Next day, appropriately enough, we journeyed out to the ruins of Perge, about 17k out of town and easily reached on the marvelous Turkish bus system. Perge was a Roman city which became prominent after the Trojan War (1275 BC), though earlier relics have been found. The theatre from which most of the marbles were excavated was closed off, but you could still get a pretty good look at the three tiered stage, where, according to the reconstruction at the museum, the marble gods were displayed. The University of Istanbul is still working on the extensive site – you can’t help wondering what treasures might lie beneath your feet as you walk the streets of the ancient city.

After a long day of walking, a visit to the Turkish Baths was in order, so we headed down to the historic hammam a block from our pension for a scrub down and massage - the works for about $20 each. Terry was expecting the full Turkish wrestler treatment in the blokes’ section, but it turned out to be quite gentle. Afterwards we found a great fish restaurant (Chef’s) where we had a plate of fried anchovies, a plate of sardines and a plate of calamari for TL31.  You get a basic salad, dip, water and pita bread free.  So for $A16, we had dinner in a good quality restaurant on “restaurant alley” in Antalya. That’s $A8 each. It was so good we went back the next night and had exactly the same. Beers are a little more expensive though in Turkey so they added $A2.50 each to the bill.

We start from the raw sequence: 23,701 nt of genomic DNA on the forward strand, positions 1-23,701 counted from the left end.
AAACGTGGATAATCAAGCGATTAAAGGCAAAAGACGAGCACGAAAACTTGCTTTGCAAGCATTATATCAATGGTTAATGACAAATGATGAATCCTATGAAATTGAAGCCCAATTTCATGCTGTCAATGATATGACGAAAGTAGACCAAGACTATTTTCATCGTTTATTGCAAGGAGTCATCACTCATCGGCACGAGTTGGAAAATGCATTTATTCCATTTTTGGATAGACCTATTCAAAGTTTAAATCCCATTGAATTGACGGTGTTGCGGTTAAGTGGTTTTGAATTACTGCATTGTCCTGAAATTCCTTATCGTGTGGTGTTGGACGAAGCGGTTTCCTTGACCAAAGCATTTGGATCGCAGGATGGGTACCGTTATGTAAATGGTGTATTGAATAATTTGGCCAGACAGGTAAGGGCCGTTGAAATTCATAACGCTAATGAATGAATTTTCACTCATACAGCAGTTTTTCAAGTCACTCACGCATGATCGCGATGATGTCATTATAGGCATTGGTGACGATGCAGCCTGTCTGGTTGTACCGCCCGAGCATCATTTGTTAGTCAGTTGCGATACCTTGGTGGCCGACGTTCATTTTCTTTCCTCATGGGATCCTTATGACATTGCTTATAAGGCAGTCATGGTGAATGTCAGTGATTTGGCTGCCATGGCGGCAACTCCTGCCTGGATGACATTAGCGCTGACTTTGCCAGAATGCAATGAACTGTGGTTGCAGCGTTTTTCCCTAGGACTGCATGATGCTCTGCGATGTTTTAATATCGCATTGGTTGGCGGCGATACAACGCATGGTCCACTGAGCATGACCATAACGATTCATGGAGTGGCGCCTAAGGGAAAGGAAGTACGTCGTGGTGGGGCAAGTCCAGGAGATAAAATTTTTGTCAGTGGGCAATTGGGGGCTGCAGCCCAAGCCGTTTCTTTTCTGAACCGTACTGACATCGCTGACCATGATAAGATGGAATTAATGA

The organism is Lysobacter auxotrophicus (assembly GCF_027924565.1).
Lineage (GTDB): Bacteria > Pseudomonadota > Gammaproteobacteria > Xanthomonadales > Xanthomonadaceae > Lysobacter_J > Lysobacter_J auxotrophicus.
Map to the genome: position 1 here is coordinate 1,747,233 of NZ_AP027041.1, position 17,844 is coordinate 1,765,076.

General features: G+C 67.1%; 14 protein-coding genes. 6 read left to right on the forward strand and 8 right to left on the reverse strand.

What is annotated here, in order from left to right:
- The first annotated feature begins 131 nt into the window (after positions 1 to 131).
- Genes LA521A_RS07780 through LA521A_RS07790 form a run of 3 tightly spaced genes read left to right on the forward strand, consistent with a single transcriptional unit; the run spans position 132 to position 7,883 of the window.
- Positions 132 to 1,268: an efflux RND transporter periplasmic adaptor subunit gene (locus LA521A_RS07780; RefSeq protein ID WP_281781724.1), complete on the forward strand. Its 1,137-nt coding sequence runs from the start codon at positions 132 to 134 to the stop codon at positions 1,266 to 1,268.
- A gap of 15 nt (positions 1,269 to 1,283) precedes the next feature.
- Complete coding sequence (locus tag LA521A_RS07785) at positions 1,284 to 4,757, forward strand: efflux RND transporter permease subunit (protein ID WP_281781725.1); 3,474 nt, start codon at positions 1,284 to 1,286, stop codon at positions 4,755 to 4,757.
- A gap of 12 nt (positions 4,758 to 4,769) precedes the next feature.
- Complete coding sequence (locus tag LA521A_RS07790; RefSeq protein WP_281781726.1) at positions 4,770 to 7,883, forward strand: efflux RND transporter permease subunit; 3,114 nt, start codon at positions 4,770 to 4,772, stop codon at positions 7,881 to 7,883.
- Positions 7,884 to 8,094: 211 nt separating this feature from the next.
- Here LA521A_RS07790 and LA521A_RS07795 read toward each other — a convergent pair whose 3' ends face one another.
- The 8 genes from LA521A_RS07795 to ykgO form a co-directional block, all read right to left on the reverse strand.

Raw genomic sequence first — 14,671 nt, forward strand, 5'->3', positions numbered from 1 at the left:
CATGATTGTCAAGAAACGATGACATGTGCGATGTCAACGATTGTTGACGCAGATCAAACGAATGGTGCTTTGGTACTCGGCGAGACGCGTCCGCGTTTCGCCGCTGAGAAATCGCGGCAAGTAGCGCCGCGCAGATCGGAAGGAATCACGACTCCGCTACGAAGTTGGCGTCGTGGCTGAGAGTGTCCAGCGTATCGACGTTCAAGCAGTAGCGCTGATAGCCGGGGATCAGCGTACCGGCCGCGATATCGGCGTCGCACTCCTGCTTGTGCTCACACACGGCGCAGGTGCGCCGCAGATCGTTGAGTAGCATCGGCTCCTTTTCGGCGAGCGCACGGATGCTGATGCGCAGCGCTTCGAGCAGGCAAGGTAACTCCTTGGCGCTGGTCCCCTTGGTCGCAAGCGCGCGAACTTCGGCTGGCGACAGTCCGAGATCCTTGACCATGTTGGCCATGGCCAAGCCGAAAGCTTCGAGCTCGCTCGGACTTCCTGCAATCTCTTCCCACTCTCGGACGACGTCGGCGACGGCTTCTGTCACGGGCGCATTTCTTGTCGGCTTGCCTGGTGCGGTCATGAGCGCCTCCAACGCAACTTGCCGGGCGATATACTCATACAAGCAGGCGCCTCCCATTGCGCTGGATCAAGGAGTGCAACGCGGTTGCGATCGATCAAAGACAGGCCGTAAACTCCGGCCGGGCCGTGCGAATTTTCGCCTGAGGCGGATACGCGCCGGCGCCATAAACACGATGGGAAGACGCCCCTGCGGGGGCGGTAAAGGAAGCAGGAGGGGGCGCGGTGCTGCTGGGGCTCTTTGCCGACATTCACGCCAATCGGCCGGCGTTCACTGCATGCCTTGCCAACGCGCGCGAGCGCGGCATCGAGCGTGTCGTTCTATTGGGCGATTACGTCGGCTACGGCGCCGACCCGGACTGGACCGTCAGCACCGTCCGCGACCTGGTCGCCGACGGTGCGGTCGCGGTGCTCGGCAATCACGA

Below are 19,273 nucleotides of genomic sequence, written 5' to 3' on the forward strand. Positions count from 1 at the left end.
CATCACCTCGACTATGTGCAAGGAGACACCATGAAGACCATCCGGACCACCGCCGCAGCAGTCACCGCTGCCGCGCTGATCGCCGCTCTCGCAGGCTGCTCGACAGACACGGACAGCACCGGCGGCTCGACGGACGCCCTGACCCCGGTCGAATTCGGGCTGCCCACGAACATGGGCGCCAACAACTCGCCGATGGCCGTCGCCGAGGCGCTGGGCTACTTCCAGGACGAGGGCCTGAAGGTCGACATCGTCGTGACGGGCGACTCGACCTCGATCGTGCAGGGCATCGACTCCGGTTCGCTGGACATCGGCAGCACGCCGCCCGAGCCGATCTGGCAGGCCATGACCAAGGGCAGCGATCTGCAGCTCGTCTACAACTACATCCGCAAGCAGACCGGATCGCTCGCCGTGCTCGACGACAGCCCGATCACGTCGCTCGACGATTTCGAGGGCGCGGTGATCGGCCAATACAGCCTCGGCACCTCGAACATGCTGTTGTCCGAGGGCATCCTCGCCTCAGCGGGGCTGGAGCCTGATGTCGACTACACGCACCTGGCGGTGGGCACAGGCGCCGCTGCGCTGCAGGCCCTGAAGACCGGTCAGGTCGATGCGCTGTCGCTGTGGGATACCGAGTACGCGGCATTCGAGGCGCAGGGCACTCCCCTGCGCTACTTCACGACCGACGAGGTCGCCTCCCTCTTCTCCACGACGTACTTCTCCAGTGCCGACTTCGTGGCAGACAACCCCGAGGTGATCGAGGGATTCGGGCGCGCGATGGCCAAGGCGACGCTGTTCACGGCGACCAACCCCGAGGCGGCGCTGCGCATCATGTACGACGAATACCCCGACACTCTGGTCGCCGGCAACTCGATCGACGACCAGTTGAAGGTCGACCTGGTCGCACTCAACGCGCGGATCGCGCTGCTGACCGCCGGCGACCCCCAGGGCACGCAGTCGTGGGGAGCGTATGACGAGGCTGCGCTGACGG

On our third day we thought we were old hands at the bus system, so we attempted to make our way to a local beauty spot called Duden Falls. Tip: it is much better to get a bus to the central Otogar and then find one to your destination than to try to connect up the various suburban routes. Apparently no-one in Turkey understands the mysteries of suburban bus routes, but they are all too polite to tell you they can’t help you, and will direct you very helpfully all over town. Two hours later we did reach Duden – an extraordinary watery paradise in the middle of a featureless outer suburb of Antalya. Freezing cold crystal clear water tumbles in torrents down from the mountains; there are ancient fern-covered trees and caves where you can actually wander in behind the falls to view the scenery through a curtain of water. The park was full of Turkish families and young couples relaxing in this cool, green, secret paradise.


Home to Finike, but not for long. Next up was a day trip by bus to Arykanda, around 27k from here, at the foot of Falcon Mountain. Now this was a revelation! No tour buses or souvenir shops – in fact, no-one but us, arriving near the town of Arif Koyu where a few villagers have set up a street market at the bus stop where the track up to the ruins begins. But what a site it is! You hike up the hill (stopping to pay 5TL at a booth if there’s anyone there – if there’s not, you’ll meet the guy somewhere in the park) and discover the remains of an extensive Roman/Lycian town, built on five terraces against the vast cliff face of the mountain. It is in better condition than any of the other sites we’ve visited, and the different buildings are clearly identifiable. There are even some mosaic floors still intact.